Protesters force conversation around homeless sweeps after Mayor Hancock’s press conference

“People who have lived in this city throughout this administration for years have heard promises and got nothing,” one local activist said after the meeting.

Protesters stand outside Mayor Michael Hancock's office on Wednesday, June 24, following a press conference at the City and County Building in Denver. (Esteban L. Hernandez/Denverite)

Protesters stand outside Mayor Michael Hancock's office on Wednesday, June 24, following a press conference at the City and County Building in Denver. (Esteban L. Hernandez/Denverite)

Protesters who snagged an impromptu meeting with Mayor Michael Hancock on Wednesday to discuss their concerns with his administration’s approach to people experiencing homelessness left the roughly one-hour meeting as unhappy as they were when they arrived.

Members of the Party for Socialism and Liberation, Denver Homeless Out Loud activist Terese Howard and other activists pressed for a meeting after they unsuccessfully tried to enter a scheduled press conference Wednesday morning on the city’s COVID-19 response. A handful of the 30 or so protesters were allowed into the meeting.

In addition to the activists, the closed-door meeting included Hancock and City Council members Candi CdeBaca, Stacie Gilmore, Amanda Sandoval and Jamie Torres. Protesters overtook council’s meeting on Monday, calling for police reform and an end to systemic racism.

After the impromptu meeting on Wednesday, local activist Kenny White said Hancock made no commitment to stop sweeps. He called the meeting a waste of his time; he said Hancock called the sweeps a matter of public safety.

Howard, who was also in the meeting, said they would continue to call on the mayor to reconsider his administration’s approach to homeless encampments.

“He has to know, we’re not going to be quiet until he says, ‘No more sweeps, we’ll follow the CDC guidelines,” Howard said.

White called Hancock “unfit,” prompting shouts of “resign” from protesters.

“We’ve heard this f-cking song and dance over and over again,” White said. “People who have lived in this city throughout this administration for years have heard promises and got nothing.”

Kenny White addresses protesters after meeting with Mayor Michael Hancock on Wednesday, June 24, at the City and County Building in Denver. (Esteban L. Hernandez/Denverite)

Kenny White addresses protesters after meeting with Mayor Michael Hancock on Wednesday, June 24, at the City and County Building in Denver. (Esteban L. Hernandez/Denverite)

Hancock’s staff issued in a statement about the meeting, adding he wanted to “hear from members of the group on what they believed were actionable ways the city could further support residents experiencing homelessness” and if could act on the ideas they suggested. He said he looks forward to continuing the conversation.

During the press conference, in which he was providing an update to the city’s COVID-19 response, Hancock briefly commented on the protesters outside. He could barely be heard as protesters outside the room at the City and County Building demanded that his administration stop clean ups of homeless encampments. Hancock said he could not make out what the protesters were chanting.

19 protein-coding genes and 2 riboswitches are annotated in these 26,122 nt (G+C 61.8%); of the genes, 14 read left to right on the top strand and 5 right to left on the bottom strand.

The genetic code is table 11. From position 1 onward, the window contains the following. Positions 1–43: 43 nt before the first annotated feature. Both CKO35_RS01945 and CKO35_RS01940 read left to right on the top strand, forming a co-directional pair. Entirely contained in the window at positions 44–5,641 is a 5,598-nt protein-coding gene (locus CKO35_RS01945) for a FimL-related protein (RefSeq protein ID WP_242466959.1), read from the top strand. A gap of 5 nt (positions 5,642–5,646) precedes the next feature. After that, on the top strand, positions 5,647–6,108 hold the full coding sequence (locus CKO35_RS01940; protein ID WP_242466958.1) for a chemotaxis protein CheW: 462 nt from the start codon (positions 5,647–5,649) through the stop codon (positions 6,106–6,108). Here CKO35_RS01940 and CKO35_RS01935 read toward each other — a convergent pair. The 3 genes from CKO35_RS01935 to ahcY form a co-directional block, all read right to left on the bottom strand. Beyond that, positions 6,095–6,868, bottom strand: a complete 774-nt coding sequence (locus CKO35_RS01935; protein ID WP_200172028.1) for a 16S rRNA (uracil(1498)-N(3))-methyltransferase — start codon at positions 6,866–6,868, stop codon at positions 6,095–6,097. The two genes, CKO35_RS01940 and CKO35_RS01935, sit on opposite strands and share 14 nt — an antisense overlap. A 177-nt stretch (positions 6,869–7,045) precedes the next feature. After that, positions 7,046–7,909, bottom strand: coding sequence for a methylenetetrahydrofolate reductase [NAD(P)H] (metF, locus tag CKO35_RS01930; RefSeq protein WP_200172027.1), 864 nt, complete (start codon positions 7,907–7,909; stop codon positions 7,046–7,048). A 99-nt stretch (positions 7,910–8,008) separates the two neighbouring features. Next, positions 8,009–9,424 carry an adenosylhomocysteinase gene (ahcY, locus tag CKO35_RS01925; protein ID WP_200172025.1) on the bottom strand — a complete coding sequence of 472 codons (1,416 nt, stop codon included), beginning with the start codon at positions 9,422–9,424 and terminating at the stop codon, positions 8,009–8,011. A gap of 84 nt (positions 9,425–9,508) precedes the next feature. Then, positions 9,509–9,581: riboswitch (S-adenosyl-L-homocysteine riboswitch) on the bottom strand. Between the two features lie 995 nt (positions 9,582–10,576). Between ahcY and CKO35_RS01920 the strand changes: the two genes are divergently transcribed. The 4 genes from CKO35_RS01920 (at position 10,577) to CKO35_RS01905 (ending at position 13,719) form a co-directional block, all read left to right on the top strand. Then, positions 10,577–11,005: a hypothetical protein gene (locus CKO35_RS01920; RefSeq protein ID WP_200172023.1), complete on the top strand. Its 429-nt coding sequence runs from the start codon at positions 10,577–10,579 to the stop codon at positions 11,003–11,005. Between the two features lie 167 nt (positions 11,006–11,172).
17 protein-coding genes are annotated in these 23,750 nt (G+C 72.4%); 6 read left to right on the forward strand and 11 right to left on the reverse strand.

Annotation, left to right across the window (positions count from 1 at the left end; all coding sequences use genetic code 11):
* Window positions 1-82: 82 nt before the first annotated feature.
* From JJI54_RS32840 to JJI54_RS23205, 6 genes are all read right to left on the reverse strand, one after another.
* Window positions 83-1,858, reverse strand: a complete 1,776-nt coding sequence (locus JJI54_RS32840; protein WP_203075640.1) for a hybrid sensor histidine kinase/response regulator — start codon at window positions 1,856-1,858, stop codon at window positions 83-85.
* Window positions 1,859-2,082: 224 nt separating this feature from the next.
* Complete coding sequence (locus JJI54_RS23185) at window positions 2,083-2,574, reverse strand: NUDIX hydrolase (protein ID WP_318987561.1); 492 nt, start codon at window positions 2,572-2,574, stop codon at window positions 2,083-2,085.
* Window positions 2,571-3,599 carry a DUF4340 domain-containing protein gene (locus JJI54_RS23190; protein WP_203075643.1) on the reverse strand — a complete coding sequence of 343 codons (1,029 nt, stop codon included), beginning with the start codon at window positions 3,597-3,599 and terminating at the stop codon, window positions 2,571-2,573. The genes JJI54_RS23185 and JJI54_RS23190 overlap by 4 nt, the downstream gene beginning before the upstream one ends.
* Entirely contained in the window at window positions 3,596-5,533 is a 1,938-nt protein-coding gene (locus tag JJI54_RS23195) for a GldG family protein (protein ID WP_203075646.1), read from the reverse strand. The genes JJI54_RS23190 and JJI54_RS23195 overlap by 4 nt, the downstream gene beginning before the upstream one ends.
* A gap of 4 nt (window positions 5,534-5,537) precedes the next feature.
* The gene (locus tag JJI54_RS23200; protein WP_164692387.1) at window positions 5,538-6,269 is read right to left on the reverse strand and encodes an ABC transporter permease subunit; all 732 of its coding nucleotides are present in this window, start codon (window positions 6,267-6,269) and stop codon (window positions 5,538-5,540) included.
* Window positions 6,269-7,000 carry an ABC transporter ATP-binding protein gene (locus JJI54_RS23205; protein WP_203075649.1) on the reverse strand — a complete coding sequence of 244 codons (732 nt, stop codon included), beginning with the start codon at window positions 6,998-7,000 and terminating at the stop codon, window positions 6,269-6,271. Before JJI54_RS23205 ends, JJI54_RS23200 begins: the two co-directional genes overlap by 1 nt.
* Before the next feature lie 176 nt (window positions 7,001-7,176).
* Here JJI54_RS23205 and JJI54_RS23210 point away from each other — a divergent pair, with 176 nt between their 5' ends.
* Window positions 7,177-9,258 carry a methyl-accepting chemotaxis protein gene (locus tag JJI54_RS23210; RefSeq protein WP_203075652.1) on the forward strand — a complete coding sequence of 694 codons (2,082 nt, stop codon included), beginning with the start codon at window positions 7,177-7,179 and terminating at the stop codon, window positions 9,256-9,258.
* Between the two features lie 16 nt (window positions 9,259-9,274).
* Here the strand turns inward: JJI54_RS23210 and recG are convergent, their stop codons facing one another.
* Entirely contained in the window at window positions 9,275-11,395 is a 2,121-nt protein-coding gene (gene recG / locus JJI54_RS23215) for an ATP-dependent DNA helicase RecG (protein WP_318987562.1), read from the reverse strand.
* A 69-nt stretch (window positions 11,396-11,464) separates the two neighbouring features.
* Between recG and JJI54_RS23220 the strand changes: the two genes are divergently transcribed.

“Let me generally say that we recognize that this is a very difficult time in the life of all of us in this country, certainly here in Denver, and we are not immune to challenges that have befallen cities all over the country,” Hancock said, citing police force and people who have been killed by police. “I am also committed to listening. I am committed to action.”

During the press conference, Hancock said efforts to support people experiencing homelessness need to be “redoubled” while adding the encampments that have popped up in the city the last few weeks are a public health concern for people living in them and near them.

Advocates on Wednesday called for more housing, sanitization programs for people experiencing homelessness, mental health services and to de-fund the Denver police department.

Danny Glover, a senior advisor in Hancock’s staff, spoke to the protesters after they met with the mayor to try to placate them.

“We’re just trying to get somebody to listen,” said Denver resident Kelly Magee, who was among the protesters outside Hancock’s office. “I’m really disappointed that it’s taken three weeks to have a meeting with people.”

The protesters decided to attend the press conference after Denver Homeless Outloud said Tuesday that the city would be conducting a sweep this morning near 13th, 14th and Clarkson. In an email to Denverite Tuesday, the city denied it was cleaning the area.

The protesters cited the recent Center for Disease Control and Prevention recommendation against dispersing homeless encampments. “Clearing encampments can cause people to disperse throughout the community and break connections with service providers. This increases the potential for infectious disease spread,” the CDC said on its website.

Before the impromptu meeting, the administration said it had blocked protests from entering the scheduled press conference because social distancing would have been difficult to maintain.

As that press conference drew to a close, several Denver sheriffs officers gathered inside the room. They eventually escorted Hancock to his office, which sits across from the large room where the press conference took place. He was met with jeers and chants from protesters.

This story has been updated with a comment from Hancock’s office about the closed-door meeting. 

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